Sveti Stefan

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Sveti Stefan
Sv. stefan1.JPG
Sveti Stefan Island City
General information
Location Sveti Stefan Islet, Municipality of Budva, Montenegro
Coordinates 42°15′18″N 18°53′46″E / 42.25500°N 18.89611°E / 42.25500; 18.89611
Opening December 2008
Owner Aman Resorts
Design and construction
Developer Adrian Zecha
Other information
Number of rooms 50
Number of suites 8
Website
Aman Sveti Stefan
Sveti Stefen, 2010

Sveti Stefan, pronounced [sv̞ê̞ːtiː stê̞faːn], now Aman Sveti Stefan including the Villa Miločer (pronounced [vîla mîlɔ̝tʃe̞r]; formerly Sveti Stefan Hotel) ("Saint Stephen"; Cyrillc: Свети Стефан, Italian: Santo Stefano di Pastrovicchio) is a small islet and hotel resort in Montenegro, approximately 6 kilometres (3.7 mi) southeast of Budva.

The resort includes the islet of Sveti Stefan and part of the mainland, where the Villa Miločer part of the resort is located. An Adriatic playground for the rich and famous from the 1960s to the 1980s, the hotel is now a 5-star franchise hotel of the international group of Aman Resorts, completed in 2009 and operating under a 30 year lease. Formerly an island, Sveti Stefan is now connected to the mainland by a narrow isthmus. The resort in total contains 50 rooms, cottages and suites on the island and 8 grand suites at the Villa Miločer.

The hotel won the Hotel of the Year award from Gallivanter's Guide in 2010.

Geography[edit]

The island has a 2 kilometres (1.2 mi) coast line in the central part of Montenegro Adriatic coast line. It is situated to the south of Budva between Przno and Sveti Stefan villages. The pink sandy beaches of Sveti Stefan, Miločer Beach and Queen’s Beach are part of the coast line. The island encompasses an area of 12,400 m2 (133,000 sq ft).[1]

History[edit]

Formerly a village, all of the buildings were acquired by the Yugoslav government and turned into an upscale hotel during the Tito regime.

In the 15th century, the fortified village was built to defend against the Turks and became a haven for pirates of the Adriatic.[2]

Initially, the island with its fortress had 12 families.

In the 1800s, a village came to be established on the island with a population of about 400 people.

Villa Miločer built between 1934 and 1936 was the summer residence of Queen Marija Karadordevic (1900–1961) of the Karađorđević family of Serbia, which was refurbished as part of the Aman Sveti Stefan resorts that opened in 2008–2009.[1] The villa, surrounded by 800 olive trees is laid out over a 32 hectares (79 acres) plot.[3]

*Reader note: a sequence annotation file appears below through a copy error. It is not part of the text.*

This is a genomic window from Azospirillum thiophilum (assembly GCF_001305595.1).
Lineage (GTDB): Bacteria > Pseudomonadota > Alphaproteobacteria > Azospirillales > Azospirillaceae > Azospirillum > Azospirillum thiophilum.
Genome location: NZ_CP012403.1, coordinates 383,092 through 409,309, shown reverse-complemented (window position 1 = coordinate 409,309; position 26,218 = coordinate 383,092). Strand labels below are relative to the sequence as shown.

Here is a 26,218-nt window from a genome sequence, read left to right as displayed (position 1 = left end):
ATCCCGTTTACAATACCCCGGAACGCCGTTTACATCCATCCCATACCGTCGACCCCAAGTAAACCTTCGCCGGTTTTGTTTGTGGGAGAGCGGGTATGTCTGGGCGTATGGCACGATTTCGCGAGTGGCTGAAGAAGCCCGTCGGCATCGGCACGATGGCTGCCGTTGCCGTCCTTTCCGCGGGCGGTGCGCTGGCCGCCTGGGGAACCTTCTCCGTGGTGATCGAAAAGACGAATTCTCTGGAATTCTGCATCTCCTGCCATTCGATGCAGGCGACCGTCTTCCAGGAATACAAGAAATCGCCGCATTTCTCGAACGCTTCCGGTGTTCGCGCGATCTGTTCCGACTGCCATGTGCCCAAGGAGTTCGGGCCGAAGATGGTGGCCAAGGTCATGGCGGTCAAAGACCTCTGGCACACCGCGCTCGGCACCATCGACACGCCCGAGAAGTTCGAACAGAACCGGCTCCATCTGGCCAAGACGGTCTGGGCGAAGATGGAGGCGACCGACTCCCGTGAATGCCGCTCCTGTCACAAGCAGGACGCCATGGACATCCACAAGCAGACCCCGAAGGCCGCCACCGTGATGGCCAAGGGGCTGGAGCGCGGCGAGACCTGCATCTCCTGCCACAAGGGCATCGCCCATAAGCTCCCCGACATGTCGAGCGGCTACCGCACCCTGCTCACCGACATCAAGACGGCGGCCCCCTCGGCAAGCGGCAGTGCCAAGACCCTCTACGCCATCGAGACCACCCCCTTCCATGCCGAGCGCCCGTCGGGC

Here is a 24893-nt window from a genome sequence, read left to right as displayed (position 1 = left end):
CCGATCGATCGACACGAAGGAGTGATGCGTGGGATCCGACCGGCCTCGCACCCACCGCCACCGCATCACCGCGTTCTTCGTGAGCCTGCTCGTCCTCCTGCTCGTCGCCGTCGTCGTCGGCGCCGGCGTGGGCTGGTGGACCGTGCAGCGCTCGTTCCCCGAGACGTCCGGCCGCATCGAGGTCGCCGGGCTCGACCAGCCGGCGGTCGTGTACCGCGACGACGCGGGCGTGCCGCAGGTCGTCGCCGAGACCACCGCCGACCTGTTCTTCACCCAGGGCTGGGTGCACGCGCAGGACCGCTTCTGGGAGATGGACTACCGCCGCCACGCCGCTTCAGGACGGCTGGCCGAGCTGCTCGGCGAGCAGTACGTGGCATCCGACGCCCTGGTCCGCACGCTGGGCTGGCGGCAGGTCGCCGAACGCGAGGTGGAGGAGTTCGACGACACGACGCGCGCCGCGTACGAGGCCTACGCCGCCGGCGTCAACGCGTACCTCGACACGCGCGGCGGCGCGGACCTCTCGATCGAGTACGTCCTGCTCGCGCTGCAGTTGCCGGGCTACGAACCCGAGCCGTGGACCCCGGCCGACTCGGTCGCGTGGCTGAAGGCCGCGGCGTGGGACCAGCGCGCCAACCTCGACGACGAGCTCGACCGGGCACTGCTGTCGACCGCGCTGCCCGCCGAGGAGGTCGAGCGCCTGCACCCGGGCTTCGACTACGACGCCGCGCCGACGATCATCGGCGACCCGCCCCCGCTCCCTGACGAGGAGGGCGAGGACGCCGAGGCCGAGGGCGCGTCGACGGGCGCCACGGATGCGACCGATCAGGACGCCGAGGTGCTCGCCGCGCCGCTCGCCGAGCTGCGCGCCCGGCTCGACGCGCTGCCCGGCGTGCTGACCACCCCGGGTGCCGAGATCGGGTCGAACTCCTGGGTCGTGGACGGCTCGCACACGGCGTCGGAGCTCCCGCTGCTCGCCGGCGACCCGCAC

Subsequent to the villagers being moved to the mainland by the Tito regime, the island village became an exclusive resort frequented by high profile elites of the world.

One of the four churches belong to Praskvica Monastery on Sveti Stefan was turned into a casino by the communists.[4]

Formerly under the ownership of the Radenović family for some forty years,[5] between the 1960s and 80s, the place was visited by many celebrities, including Orson Welles, Elizabeth Taylor, Sophia Loren, Princess Margaret, Carlo Ponti, Ingemar Stenmark and Kirk Douglas.[6]

The resort was described as "a '70s Adriatic playground on a hilly peninsula that's barely connected to the mainland".[7] It was also a venue for political conferences,[8] and an occasional chess venue, attracting top-class players such as Boris Spassky and Bobby Fischer.[9][10]

However, in the 1990s, the separation of Montenegro from Yugoslavia saw the decline of this resort.

The Government of Montenegro proposed to recreate the old charm of the island. Action was initiated by inviting international bids for the revitalization project. The contract was awarded to Aman Resorts in 2007. The refurbished resort, completed in 2009, retains the old world charm of its exterior view, with interior facilities to contemporary modern standards.[1] The Aman Sveti Stefan has a 30 year lease.[5][11]

On 13 July 2010 Montenegrin Statehood Day, Italian tenor, Andrea Bocelli gave a concert at the resort, to mark the Golden Jubilee of the hotel.[12] The hotel won the Hotel of the Year award from Gallivanter's Guide in 2010.

Gallery[edit]

References[edit]

  1. ^ a b c "Aman Sveti Stefan" (pdf). amanresorts.com. 
  2. ^ Cantacuzino, Sherban (1975). New uses for old buildings. Architectural Press. ISBN 978-0-85139-499-2. Retrieved 2 May 2011. 
  3. ^ "Aman Sveti Stefan". Kiwicollection. Retrieved 30 April 2011. 
  4. ^ "Манастир Прасквица". Metropolitanate of Montenegro and the Littoral. Retrieved 12 June 2013. 
  5. ^ a b Annalisa Rellie (22 May 2008). Montenegro, 3rd. Bradt Travel Guides. pp. 150–. ISBN 978-1-84162-225-5. Retrieved 30 April 2011. 
  6. ^ Travel & leisure. American Express Pub. Corp. 2008. 
  7. ^ Metzelthin, Pearl Violette Newfield (2005). Gourmet. Condé Nast Publications. Retrieved 2 May 2011. 
  8. ^ United States. Foreign Broadcast Information Service (1995). Daily report: East Europe. The Service. p. 39. Retrieved 2 May 2011. 
  9. ^ Chess life. United States Chess Federation. 2001. Retrieved 2 May 2011. 
  10. ^ The bulletin. J. Haynes and J.F. Archibald. 1992. Retrieved 2 May 2011. 
  11. ^ "Aman Sveti Stefan". amanresorts.com. Retrieved 30 April 2011. 
  12. ^ "The anniversary of the Sveti Stefan Hotel marked by a concert by Andrea Bocelli". Travel Daily News. Retrieved 30 April 2011. .

External links[edit]